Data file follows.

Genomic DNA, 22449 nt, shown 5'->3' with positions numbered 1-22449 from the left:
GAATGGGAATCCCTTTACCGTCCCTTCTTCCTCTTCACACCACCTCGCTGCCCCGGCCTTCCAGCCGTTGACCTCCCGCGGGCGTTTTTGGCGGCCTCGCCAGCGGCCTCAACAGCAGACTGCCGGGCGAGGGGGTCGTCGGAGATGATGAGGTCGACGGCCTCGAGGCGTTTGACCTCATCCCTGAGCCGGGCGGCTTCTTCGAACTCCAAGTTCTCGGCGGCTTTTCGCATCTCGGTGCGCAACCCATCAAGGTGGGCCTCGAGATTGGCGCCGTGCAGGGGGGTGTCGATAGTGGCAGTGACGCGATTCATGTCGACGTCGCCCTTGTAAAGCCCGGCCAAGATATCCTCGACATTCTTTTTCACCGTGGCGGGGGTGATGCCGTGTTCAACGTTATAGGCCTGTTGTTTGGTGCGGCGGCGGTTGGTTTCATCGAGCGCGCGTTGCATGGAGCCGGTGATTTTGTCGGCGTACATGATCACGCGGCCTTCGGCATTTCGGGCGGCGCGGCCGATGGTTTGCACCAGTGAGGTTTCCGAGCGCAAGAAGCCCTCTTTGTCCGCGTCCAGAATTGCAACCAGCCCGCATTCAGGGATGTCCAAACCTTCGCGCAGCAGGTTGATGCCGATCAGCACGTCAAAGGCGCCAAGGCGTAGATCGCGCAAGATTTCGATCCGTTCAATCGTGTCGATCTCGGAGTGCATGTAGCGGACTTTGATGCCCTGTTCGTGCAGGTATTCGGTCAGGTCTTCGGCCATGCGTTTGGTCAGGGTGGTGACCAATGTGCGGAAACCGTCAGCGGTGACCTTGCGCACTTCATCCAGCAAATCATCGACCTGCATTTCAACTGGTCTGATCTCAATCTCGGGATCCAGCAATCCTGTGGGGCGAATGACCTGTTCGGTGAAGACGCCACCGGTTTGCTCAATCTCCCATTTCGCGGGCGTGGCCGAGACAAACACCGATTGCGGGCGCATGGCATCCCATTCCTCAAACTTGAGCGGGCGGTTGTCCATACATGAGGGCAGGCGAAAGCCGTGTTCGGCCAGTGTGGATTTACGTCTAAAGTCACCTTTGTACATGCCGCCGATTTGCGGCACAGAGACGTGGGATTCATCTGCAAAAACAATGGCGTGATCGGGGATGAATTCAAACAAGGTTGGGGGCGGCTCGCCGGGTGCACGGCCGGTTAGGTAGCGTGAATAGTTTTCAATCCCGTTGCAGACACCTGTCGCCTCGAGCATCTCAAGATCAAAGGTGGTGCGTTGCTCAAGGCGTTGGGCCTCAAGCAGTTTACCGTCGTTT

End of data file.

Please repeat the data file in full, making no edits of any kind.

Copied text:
Genomic DNA, 22449 nt, shown 5'->3' with positions numbered 1-22449 from the left:
GAATGGGAATCCCTTTACCGTCCCTTCTTCCTCTTCACACCACCTCGCTGCCCCGGCCTTCCAGCCGTTGACCTCCCGCGGGCGTTTTTGGCGGCCTCGCCAGCGGCCTCAACAGCAGACTGCCGGGCGAGGGGGTCGTCGGAGATGATGAGGTCGACGGCCTCGAGGCGTTTGACCTCATCCCTGAGCCGGGCGGCTTCTTCGAACTCCAAGTTCTCGGCGGCTTTTCGCATCTCGGTGCGCAACCCATCAAGGTGGGCCTCGAGATTGGCGCCGTGCAGGGGGGTGTCGATAGTGGCAGTGACGCGATTCATGTCGACGTCGCCCTTGTAAAGCCCGGCCAAGATATCCTCGACATTCTTTTTCACCGTGGCGGGGGTGATGCCGTGTTCAACGTTATAGGCCTGTTGTTTGGTGCGGCGGCGGTTGGTTTCATCGAGCGCGCGTTGCATGGAGCCGGTGATTTTGTCGGCGTACATGATCACGCGGCCTTCGGCATTTCGGGCGGCGCGGCCGATGGTTTGCACCAGTGAGGTTTCCGAGCGCAAGAAGCCCTCTTTGTCCGCGTCCAGAATTGCAACCAGCCCGCATTCAGGGATGTCCAAACCTTCGCGCAGCAGGTTGATGCCGATCAGCACGTCAAAGGCGCCAAGGCGTAGATCGCGCAAGATTTCGATCCGTTCAATCGTGTCGATCTCGGAGTGCATGTAGCGGACTTTGATGCCCTGTTCGTGCAGGTATTCGGTCAGGTCTTCGGCCATGCGTTTGGTCAGGGTGGTGACCAATGTGCGGAAACCGTCAGCGGTGACCTTGCGCACTTCATCCAGCAAATCATCGACCTGCATTTCAACTGGTCTGATCTCAATCTCGGGATCCAGCAATCCTGTGGGGCGAATGACCTGTTCGGTGAAGACGCCACCGGTTTGCTCAATCTCCCATTTCGCGGGCGTGGCCGAGACAAACACCGATTGCGGGCGCATGGCATCCCATTCCTCAAACTTGAGCGGGCGGTTGTCCATACATGAGGGCAGGCGAAAGCCGTGTTCGGCCAGTGTGGATTTACGTCTAAAGTCACCTTTGTACATGCCGCCGATTTGCGGCACAGAGACGTGGGATTCATCTGCAAAAACAATGGCGTGATCGGGGATGAATTCAAACAAGGTTGGGGGCGGCTCGCCGGGTGCACGGCCGGTTAGGTAGCGTGAATAGTTTTCAATCCCGTTGCAGACACCTGTCGCCTCGAGCATCTCAAGATCAAAGGTGGTGCGTTGCTCAAGGCGTTGGGCCTCAAGCAGTTTACCGTCGTTT